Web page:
See Larry's interview and more in the Green River Spotlight.
Larry Cox spent a career in public service before retiring to be a gentleman farmer on his 100 acres along the Green River. Inspired by the river’s beauty and value to local communities, Cox dedicates countless hours to influencing policy, raising funds and building awareness in an effort to improve the health of the Green for generations to come, including as a member of The Nature Conservancy's Kentucky Board of Trustees..
When did you become involved in conserving the Green River?
As state director for Senator McConnell, I helped The Nature Conservancy and their partners secure funding for an ecological survey of the Upper Green River back in the 1990s. This work documented the river’s unique characteristics, including the presence of endangered wildlife found nowhere else in the world.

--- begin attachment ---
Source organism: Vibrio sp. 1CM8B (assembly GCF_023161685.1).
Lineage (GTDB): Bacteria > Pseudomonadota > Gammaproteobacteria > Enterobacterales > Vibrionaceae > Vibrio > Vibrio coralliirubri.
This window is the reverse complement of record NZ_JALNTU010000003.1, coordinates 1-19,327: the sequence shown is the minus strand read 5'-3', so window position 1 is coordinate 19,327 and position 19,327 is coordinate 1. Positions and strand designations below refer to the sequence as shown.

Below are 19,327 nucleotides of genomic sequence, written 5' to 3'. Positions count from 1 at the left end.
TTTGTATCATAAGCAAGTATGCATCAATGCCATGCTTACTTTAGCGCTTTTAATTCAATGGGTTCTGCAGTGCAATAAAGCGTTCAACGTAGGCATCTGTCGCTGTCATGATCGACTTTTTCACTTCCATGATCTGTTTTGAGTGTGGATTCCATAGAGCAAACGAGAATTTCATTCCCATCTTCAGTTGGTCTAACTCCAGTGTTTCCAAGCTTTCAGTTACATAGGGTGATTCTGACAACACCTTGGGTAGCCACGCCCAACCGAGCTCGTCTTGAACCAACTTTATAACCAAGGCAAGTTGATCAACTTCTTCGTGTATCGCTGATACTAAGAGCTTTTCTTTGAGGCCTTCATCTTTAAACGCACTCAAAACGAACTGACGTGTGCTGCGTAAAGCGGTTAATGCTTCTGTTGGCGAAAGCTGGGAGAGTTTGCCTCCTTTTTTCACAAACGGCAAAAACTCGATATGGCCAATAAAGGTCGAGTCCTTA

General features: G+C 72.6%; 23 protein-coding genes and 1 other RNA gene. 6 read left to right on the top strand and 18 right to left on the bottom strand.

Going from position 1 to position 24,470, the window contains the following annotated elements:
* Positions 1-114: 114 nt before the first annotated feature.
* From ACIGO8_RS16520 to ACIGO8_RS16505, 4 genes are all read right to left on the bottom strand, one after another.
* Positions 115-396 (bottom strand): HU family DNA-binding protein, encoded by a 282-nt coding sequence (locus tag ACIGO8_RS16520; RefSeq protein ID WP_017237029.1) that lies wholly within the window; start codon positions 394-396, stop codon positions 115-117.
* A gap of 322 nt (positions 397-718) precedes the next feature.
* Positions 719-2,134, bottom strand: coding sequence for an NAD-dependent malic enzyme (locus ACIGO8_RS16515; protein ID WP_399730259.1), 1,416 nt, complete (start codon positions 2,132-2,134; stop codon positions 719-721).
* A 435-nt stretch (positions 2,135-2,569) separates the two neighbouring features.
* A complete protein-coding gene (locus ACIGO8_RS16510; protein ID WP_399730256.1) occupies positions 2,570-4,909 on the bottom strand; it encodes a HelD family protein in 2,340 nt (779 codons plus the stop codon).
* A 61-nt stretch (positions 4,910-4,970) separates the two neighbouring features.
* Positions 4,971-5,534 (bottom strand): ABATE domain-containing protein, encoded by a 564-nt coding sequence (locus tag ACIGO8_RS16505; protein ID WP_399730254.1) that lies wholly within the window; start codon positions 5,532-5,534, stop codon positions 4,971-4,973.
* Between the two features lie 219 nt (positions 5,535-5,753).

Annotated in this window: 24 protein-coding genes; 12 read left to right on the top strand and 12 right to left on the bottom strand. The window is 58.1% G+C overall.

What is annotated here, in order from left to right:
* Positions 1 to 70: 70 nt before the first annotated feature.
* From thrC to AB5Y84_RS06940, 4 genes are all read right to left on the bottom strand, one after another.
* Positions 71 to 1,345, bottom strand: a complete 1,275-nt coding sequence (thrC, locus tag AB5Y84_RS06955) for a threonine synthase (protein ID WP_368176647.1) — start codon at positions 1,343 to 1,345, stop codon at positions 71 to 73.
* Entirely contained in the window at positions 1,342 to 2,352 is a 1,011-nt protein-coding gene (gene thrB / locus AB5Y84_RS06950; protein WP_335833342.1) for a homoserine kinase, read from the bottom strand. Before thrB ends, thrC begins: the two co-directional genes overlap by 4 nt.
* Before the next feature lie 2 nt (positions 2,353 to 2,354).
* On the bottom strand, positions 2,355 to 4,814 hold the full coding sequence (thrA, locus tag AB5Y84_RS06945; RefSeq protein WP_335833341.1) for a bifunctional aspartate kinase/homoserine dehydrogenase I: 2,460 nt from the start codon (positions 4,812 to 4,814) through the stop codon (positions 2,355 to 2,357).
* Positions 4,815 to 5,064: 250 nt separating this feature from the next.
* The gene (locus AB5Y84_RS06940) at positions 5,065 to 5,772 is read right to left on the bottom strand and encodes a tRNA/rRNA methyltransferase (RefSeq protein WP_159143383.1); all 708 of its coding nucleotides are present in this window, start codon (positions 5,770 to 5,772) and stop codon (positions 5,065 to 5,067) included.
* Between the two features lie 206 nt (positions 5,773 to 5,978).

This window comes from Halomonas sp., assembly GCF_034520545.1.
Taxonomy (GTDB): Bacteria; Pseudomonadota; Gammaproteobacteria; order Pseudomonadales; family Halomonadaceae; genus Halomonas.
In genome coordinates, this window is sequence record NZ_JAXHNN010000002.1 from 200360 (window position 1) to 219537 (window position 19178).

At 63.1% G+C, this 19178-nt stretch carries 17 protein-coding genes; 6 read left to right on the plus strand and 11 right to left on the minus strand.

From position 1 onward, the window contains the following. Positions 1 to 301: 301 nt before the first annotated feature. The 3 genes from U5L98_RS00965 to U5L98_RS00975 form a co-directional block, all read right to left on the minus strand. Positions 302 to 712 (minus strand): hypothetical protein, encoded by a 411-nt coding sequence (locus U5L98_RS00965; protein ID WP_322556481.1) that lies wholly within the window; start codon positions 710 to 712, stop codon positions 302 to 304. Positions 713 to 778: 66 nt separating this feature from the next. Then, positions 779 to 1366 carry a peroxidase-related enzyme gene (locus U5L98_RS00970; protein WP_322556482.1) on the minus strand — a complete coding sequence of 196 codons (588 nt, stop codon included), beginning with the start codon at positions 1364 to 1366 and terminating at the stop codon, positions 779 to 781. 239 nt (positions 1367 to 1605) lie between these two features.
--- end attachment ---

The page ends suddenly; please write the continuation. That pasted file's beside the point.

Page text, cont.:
This wasn’t the last time your path would cross with The Nature Conservancy.
Over the years I assisted, in a professional capacity, with projects that would benefit the Green’s ecology. That included helping to establish Kentucky’s Green River Conservation Reserve Enhancement Program which enrolled 100,000 acres in wildlife habitat. I also facilitated discussions with the Army Corps of Engineers about managing Green River Lake Dam releases to better support nature. These efforts eventually drew me into a role on the Conservancy’s Board of Trustees.
How does it all fit into retirement?
I retired to dedicate more time to this work, especially in pursuit of two goals: 1) transferring lessons learned about operating the Green River Lake Dam to dams located on the Barren, Nolin and Rough rivers; and 2) removing antiquated locks and dams that no longer meet their original navigational purpose. I also try to lead by example on my farm.